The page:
Apple he is a pioneer. Thanks to the Computer History Museum, Lisa has become “open source”

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  • The Computer History Museum has released the source code for Lisa OS version 3.1 under an Apple Academic License Agreement as part of the Apple Lisa’s 40th birthday celebrations. The Pascal source code is available for download from the CHM website after filling out a form, with Apple’s permission.

Lisa Office System 3.1 was released in April 1984, during the early Mac era, and it was the Lisa equivalent of today’s operating systems such as macOS and Windows.

The entire source package is about 26MB in size and contains over 1,300 commented source files neatly organised into subfolders that denote code for the main Lisa OS, various included apps, and the Lisa Toolkit development system.

The Apple Lisa, which was released on January 19, 1983, remains an influential and significant machine in Apple’s history, pioneering the mouse-based graphical user interface (GUI) that made its way to the Macintosh a year later. Despite its innovations, the Lisa’s high price ($9,995 retail, or around $30,300 today) and lack of application support limited its viability as a platform. A year after its release, the similarly capable Macintosh significantly undercut it in price. Apple released a major revision of the Lisa hardware in 1984, but the platform was discontinued in 1985.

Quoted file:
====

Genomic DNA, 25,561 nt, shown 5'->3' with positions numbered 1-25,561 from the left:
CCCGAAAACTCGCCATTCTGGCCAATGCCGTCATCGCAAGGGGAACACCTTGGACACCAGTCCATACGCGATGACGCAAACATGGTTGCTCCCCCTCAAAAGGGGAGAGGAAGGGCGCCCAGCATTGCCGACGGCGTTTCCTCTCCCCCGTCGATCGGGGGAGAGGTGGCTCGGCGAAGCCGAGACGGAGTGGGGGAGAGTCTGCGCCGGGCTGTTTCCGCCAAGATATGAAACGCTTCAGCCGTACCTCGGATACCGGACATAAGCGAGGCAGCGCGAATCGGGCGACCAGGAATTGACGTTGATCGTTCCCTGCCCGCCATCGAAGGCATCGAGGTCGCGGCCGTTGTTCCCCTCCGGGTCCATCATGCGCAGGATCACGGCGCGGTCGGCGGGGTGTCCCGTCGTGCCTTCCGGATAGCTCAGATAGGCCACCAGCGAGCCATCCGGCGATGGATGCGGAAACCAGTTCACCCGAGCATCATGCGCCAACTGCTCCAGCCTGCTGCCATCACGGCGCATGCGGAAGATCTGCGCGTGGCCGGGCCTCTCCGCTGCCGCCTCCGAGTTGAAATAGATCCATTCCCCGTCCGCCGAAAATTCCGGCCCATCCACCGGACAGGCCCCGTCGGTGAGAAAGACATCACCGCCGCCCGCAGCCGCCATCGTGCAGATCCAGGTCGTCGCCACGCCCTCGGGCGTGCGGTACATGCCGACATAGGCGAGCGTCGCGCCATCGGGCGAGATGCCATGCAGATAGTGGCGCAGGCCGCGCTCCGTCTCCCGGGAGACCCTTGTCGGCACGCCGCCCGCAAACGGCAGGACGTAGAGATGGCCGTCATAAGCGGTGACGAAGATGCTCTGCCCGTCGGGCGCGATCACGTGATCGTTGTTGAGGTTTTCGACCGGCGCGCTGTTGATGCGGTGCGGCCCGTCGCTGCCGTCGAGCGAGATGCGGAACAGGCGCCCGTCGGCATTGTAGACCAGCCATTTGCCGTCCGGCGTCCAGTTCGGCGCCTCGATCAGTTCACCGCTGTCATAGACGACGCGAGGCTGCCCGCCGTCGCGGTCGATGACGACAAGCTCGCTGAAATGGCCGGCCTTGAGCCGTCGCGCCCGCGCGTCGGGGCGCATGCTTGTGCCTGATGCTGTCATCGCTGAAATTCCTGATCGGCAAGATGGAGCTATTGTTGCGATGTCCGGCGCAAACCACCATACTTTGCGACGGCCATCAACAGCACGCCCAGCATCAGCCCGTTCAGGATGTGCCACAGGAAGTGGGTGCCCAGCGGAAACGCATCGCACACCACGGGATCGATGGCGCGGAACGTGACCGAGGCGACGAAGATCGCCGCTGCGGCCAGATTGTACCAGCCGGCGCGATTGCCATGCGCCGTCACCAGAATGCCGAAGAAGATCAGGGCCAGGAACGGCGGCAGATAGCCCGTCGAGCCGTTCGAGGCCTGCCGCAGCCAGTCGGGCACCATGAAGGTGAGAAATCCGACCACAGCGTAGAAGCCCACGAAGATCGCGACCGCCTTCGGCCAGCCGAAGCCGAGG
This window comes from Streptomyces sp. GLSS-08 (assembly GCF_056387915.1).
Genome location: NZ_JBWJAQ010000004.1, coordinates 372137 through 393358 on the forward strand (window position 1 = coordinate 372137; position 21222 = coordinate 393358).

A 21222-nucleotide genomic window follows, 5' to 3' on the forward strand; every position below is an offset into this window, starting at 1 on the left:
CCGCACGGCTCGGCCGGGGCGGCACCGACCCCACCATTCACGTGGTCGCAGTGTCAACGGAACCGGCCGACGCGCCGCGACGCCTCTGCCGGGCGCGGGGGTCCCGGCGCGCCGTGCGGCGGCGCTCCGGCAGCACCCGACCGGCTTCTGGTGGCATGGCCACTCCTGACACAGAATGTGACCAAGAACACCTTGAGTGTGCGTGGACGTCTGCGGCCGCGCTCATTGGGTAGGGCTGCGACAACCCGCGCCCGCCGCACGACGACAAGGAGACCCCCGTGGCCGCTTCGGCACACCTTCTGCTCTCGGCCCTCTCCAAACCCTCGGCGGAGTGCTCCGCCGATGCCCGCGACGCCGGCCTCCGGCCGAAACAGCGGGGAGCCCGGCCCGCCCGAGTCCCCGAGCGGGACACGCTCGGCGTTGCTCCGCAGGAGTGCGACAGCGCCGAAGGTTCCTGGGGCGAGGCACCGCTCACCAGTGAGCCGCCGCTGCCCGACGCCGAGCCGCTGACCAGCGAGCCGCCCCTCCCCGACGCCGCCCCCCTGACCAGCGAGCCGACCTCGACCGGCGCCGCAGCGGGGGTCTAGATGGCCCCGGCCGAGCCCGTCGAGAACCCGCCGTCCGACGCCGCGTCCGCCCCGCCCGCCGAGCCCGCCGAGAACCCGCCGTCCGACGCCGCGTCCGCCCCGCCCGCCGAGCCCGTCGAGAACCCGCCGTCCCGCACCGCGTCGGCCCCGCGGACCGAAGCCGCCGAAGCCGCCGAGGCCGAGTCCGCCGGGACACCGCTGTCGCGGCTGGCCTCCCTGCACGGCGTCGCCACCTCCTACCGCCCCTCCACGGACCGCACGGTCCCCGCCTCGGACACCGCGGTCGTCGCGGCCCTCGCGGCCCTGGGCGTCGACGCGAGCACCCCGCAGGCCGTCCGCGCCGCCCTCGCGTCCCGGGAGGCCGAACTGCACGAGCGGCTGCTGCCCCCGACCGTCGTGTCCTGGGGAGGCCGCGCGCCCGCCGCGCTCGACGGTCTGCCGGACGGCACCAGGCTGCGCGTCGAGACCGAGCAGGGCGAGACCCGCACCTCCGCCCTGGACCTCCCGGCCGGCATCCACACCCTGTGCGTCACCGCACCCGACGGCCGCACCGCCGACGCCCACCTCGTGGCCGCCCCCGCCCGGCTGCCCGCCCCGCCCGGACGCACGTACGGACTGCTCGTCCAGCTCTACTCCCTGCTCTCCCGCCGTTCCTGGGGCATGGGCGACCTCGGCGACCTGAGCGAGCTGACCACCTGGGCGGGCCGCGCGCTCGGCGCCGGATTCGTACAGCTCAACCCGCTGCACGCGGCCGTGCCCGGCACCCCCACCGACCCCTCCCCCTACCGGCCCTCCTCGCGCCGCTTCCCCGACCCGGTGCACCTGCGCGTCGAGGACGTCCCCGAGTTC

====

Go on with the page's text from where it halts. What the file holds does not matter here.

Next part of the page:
Researchers and educators will now be able to study how Apple developers implemented those historically significant features four decades ago, thanks to the release of the LisaOS source code. The Academic licence from Apple allows for the use and compilation of the source code for “non-commercial, academic research, educational teaching, and personal study purposes only.”

Although the Xerox Star was the first commercial computer to ship with a GUI, the Lisa OS defined important conventions that we still use in windowing OSes today, such as drag-and-drop icons, movable windows, the waste basket, the menu bar, pull-down menus, copy and paste shortcuts, control panels, overlapping windows, and even one-touch automatic system shutdown.

The Computer History Museum had previously hinted that the code would be released in 2018, but after some thought, they decided to postpone its release until the computer’s 40th birthday—the ideal gift to honour this important machine’s legacy.

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